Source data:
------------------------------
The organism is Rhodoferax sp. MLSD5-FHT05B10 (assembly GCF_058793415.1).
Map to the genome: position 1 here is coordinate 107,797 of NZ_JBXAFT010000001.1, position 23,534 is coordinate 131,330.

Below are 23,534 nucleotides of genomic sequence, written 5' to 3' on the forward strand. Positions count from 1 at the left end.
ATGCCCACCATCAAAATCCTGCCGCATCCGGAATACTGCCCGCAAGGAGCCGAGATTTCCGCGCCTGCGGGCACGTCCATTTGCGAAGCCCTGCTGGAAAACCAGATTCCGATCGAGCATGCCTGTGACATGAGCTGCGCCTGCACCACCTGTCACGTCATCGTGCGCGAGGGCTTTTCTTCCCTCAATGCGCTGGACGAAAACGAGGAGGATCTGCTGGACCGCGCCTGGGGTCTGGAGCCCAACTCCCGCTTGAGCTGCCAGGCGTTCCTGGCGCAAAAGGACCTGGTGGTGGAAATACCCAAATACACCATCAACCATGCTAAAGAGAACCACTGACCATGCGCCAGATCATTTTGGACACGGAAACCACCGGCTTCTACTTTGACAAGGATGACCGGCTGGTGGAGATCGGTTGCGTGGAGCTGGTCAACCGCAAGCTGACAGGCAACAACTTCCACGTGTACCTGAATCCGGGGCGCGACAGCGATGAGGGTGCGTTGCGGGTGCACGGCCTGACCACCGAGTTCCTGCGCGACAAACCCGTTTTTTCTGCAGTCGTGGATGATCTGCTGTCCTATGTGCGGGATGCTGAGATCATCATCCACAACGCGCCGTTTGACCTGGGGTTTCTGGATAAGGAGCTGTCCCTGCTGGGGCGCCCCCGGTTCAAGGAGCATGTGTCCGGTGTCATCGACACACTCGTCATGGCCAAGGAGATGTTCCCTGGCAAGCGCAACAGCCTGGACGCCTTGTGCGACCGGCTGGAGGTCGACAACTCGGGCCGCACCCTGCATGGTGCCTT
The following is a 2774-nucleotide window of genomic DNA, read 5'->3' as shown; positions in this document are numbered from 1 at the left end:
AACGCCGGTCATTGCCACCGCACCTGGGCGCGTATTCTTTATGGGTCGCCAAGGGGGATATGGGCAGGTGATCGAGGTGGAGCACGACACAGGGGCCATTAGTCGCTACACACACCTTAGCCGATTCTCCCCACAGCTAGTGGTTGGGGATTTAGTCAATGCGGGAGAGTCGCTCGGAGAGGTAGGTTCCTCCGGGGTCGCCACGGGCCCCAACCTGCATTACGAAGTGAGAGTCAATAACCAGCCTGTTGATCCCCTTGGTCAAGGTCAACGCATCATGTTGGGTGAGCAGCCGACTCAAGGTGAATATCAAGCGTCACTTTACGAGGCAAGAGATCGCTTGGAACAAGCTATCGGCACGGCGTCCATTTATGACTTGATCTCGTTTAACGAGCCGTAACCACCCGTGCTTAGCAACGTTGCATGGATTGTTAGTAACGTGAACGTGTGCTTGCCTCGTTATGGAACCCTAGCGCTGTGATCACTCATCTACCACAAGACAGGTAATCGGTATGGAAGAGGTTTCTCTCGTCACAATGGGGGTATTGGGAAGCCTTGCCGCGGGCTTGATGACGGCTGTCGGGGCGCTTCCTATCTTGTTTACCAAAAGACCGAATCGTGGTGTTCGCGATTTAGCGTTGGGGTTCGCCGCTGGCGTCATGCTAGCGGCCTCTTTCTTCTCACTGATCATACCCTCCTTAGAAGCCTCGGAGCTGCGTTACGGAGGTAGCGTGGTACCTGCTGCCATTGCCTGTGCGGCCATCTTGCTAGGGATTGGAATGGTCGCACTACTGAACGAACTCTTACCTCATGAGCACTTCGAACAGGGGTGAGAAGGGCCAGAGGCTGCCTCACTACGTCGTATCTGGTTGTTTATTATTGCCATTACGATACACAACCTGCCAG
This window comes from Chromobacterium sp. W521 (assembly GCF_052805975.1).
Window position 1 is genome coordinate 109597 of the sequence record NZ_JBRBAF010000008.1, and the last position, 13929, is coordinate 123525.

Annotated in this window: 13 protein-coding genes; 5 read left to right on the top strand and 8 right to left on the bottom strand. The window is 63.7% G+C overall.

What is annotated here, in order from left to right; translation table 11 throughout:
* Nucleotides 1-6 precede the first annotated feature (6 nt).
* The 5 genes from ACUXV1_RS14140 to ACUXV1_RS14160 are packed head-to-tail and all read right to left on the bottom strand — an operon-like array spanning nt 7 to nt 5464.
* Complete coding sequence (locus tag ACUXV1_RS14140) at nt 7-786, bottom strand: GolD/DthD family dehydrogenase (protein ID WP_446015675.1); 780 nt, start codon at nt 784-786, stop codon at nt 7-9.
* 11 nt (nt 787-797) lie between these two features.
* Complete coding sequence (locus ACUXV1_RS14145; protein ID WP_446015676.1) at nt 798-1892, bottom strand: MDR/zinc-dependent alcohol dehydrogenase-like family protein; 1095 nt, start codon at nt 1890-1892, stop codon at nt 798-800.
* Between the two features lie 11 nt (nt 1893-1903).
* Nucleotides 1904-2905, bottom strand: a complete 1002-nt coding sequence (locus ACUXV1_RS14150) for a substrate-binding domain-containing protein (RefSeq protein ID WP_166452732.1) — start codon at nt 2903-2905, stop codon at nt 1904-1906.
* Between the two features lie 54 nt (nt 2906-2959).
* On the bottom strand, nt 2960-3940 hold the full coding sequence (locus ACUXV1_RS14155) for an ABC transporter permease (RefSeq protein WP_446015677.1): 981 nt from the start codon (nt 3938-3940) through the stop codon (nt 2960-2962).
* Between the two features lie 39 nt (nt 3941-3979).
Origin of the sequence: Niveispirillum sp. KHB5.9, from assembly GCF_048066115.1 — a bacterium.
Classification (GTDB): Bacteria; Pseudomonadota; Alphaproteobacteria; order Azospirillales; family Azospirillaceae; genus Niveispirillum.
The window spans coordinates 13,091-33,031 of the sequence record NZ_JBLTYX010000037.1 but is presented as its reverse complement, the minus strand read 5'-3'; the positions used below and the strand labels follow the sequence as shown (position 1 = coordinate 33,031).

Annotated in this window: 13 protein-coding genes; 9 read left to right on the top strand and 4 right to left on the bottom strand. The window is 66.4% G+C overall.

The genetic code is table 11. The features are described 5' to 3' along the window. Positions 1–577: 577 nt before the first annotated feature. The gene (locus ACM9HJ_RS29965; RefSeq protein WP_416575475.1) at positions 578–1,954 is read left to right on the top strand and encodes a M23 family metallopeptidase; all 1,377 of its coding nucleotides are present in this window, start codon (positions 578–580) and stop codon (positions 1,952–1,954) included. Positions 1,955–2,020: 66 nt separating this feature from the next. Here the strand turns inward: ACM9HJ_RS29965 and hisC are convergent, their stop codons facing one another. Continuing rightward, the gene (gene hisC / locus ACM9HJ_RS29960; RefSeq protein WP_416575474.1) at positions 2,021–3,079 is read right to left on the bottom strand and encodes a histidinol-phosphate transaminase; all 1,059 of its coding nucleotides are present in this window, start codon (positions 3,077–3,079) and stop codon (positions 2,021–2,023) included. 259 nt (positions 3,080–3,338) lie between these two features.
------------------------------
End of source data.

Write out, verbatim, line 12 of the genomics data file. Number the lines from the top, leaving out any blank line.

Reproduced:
* The 5 genes from ACUXV1_RS14140 to ACUXV1_RS14160 are packed head-to-tail and all read right to left on the bottom strand — an operon-like array spanning nt 7 to nt 5464.